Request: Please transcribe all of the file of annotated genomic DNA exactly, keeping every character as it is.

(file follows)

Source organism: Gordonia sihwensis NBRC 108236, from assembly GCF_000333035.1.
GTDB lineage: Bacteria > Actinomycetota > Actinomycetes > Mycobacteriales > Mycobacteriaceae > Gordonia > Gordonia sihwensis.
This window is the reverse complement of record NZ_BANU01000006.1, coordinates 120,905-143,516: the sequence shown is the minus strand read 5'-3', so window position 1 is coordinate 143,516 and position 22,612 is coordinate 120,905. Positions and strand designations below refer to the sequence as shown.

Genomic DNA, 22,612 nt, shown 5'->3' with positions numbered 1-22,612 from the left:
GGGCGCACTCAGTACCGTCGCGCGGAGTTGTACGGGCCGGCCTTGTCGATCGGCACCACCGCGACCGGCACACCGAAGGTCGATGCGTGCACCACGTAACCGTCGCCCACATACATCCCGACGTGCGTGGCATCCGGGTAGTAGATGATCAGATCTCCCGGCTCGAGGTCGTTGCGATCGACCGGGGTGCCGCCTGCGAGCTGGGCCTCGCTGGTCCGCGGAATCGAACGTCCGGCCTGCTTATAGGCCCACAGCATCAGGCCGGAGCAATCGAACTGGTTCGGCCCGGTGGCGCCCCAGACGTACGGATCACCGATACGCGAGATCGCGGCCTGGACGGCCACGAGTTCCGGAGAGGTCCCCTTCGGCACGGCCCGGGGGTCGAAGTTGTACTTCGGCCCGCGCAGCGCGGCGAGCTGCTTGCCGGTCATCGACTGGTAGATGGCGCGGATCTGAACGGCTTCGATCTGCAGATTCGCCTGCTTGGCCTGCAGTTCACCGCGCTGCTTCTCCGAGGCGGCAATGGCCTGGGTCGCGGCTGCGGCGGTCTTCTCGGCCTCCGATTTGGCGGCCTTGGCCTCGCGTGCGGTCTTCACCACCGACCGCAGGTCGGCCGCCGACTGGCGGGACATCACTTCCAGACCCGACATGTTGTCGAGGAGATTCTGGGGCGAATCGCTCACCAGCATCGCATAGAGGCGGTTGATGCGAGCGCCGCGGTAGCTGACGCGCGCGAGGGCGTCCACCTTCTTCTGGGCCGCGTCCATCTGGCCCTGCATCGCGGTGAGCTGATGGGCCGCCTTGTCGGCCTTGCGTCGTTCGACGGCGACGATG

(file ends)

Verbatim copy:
Source organism: Gordonia sihwensis NBRC 108236, from assembly GCF_000333035.1.
GTDB lineage: Bacteria > Actinomycetota > Actinomycetes > Mycobacteriales > Mycobacteriaceae > Gordonia > Gordonia sihwensis.
This window is the reverse complement of record NZ_BANU01000006.1, coordinates 120,905-143,516: the sequence shown is the minus strand read 5'-3', so window position 1 is coordinate 143,516 and position 22,612 is coordinate 120,905. Positions and strand designations below refer to the sequence as shown.

Genomic DNA, 22,612 nt, shown 5'->3' with positions numbered 1-22,612 from the left:
GGGCGCACTCAGTACCGTCGCGCGGAGTTGTACGGGCCGGCCTTGTCGATCGGCACCACCGCGACCGGCACACCGAAGGTCGATGCGTGCACCACGTAACCGTCGCCCACATACATCCCGACGTGCGTGGCATCCGGGTAGTAGATGATCAGATCTCCCGGCTCGAGGTCGTTGCGATCGACCGGGGTGCCGCCTGCGAGCTGGGCCTCGCTGGTCCGCGGAATCGAACGTCCGGCCTGCTTATAGGCCCACAGCATCAGGCCGGAGCAATCGAACTGGTTCGGCCCGGTGGCGCCCCAGACGTACGGATCACCGATACGCGAGATCGCGGCCTGGACGGCCACGAGTTCCGGAGAGGTCCCCTTCGGCACGGCCCGGGGGTCGAAGTTGTACTTCGGCCCGCGCAGCGCGGCGAGCTGCTTGCCGGTCATCGACTGGTAGATGGCGCGGATCTGAACGGCTTCGATCTGCAGATTCGCCTGCTTGGCCTGCAGTTCACCGCGCTGCTTCTCCGAGGCGGCAATGGCCTGGGTCGCGGCTGCGGCGGTCTTCTCGGCCTCCGATTTGGCGGCCTTGGCCTCGCGTGCGGTCTTCACCACCGACCGCAGGTCGGCCGCCGACTGGCGGGACATCACTTCCAGACCCGACATGTTGTCGAGGAGATTCTGGGGCGAATCGCTCACCAGCATCGCATAGAGGCGGTTGATGCGAGCGCCGCGGTAGCTGACGCGCGCGAGGGCGTCCACCTTCTTCTGGGCCGCGTCCATCTGGCCCTGCATCGCGGTGAGCTGATGGGCCGCCTTGTCGGCCTTGCGTCGTTCGACGGCGACGATG